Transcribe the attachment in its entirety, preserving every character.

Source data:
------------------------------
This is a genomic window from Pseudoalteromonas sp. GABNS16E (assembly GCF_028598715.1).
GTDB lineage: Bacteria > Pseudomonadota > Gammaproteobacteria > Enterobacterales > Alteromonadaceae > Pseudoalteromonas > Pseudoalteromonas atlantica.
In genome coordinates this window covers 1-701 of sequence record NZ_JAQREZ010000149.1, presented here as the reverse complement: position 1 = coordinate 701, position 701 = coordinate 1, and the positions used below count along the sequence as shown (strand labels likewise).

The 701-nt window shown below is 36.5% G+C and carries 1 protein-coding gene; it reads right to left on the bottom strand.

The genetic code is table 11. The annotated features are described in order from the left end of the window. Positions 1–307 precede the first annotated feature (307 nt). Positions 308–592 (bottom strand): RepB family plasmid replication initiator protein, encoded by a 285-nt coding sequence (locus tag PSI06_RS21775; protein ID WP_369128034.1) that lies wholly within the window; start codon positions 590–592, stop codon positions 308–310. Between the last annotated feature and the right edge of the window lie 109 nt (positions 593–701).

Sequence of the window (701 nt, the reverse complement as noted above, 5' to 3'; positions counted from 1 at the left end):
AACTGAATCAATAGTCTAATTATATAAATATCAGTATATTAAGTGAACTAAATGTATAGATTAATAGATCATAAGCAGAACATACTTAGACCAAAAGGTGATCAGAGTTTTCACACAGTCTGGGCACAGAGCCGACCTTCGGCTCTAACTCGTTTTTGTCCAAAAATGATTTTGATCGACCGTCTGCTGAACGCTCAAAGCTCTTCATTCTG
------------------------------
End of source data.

This is a genomic window from Pseudoalteromonas sp. GABNS16E (assembly GCF_028598715.1).
GTDB lineage: Bacteria > Pseudomonadota > Gammaproteobacteria > Enterobacterales > Alteromonadaceae > Pseudoalteromonas > Pseudoalteromonas atlantica.
In genome coordinates this window covers 1-701 of sequence record NZ_JAQREZ010000149.1, presented here as the reverse complement: position 1 = coordinate 701, position 701 = coordinate 1, and the positions used below count along the sequence as shown (strand labels likewise).

The 701-nt window shown below is 36.5% G+C and carries 1 protein-coding gene; it reads right to left on the bottom strand.

The genetic code is table 11. The annotated features are described in order from the left end of the window. Positions 1–307 precede the first annotated feature (307 nt). Positions 308–592 (bottom strand): RepB family plasmid replication initiator protein, encoded by a 285-nt coding sequence (locus tag PSI06_RS21775; protein ID WP_369128034.1) that lies wholly within the window; start codon positions 590–592, stop codon positions 308–310. Between the last annotated feature and the right edge of the window lie 109 nt (positions 593–701).

Sequence of the window (701 nt, the reverse complement as noted above, 5' to 3'; positions counted from 1 at the left end):
AACTGAATCAATAGTCTAATTATATAAATATCAGTATATTAAGTGAACTAAATGTATAGATTAATAGATCATAAGCAGAACATACTTAGACCAAAAGGTGATCAGAGTTTTCACACAGTCTGGGCACAGAGCCGACCTTCGGCTCTAACTCGTTTTTGTCCAAAAATGATTTTGATCGACCGTCTGCTGAACGCTCAAAGCTCTTCATTCTG